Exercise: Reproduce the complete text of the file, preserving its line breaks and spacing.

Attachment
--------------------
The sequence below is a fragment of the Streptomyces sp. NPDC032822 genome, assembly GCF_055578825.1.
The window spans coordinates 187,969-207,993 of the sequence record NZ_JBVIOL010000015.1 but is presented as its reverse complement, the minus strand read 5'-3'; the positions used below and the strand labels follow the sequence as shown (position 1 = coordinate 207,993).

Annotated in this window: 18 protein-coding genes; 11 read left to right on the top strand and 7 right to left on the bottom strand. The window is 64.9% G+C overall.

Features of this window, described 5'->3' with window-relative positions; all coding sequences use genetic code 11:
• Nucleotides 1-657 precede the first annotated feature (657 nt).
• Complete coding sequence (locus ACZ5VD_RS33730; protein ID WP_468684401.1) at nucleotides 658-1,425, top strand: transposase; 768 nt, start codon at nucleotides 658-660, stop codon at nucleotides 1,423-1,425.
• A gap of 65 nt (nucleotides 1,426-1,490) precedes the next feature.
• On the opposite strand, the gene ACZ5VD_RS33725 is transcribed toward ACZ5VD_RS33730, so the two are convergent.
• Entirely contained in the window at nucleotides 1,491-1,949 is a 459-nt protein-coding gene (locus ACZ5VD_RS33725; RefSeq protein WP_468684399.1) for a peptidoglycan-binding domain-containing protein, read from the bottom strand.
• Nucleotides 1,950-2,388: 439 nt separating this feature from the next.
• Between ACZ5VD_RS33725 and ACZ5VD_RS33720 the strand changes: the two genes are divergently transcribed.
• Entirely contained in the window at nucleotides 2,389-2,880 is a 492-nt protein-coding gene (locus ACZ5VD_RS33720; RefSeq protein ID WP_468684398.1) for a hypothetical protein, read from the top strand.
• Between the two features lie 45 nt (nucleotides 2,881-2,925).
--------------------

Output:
The sequence below is a fragment of the Streptomyces sp. NPDC032822 genome, assembly GCF_055578825.1.
The window spans coordinates 187,969-207,993 of the sequence record NZ_JBVIOL010000015.1 but is presented as its reverse complement, the minus strand read 5'-3'; the positions used below and the strand labels follow the sequence as shown (position 1 = coordinate 207,993).

Annotated in this window: 18 protein-coding genes; 11 read left to right on the top strand and 7 right to left on the bottom strand. The window is 64.9% G+C overall.

Features of this window, described 5'->3' with window-relative positions; all coding sequences use genetic code 11:
• Nucleotides 1-657 precede the first annotated feature (657 nt).
• Complete coding sequence (locus ACZ5VD_RS33730; protein ID WP_468684401.1) at nucleotides 658-1,425, top strand: transposase; 768 nt, start codon at nucleotides 658-660, stop codon at nucleotides 1,423-1,425.
• A gap of 65 nt (nucleotides 1,426-1,490) precedes the next feature.
• On the opposite strand, the gene ACZ5VD_RS33725 is transcribed toward ACZ5VD_RS33730, so the two are convergent.
• Entirely contained in the window at nucleotides 1,491-1,949 is a 459-nt protein-coding gene (locus ACZ5VD_RS33725; RefSeq protein WP_468684399.1) for a peptidoglycan-binding domain-containing protein, read from the bottom strand.
• Nucleotides 1,950-2,388: 439 nt separating this feature from the next.
• Between ACZ5VD_RS33725 and ACZ5VD_RS33720 the strand changes: the two genes are divergently transcribed.
• Entirely contained in the window at nucleotides 2,389-2,880 is a 492-nt protein-coding gene (locus ACZ5VD_RS33720; RefSeq protein ID WP_468684398.1) for a hypothetical protein, read from the top strand.
• Between the two features lie 45 nt (nucleotides 2,881-2,925).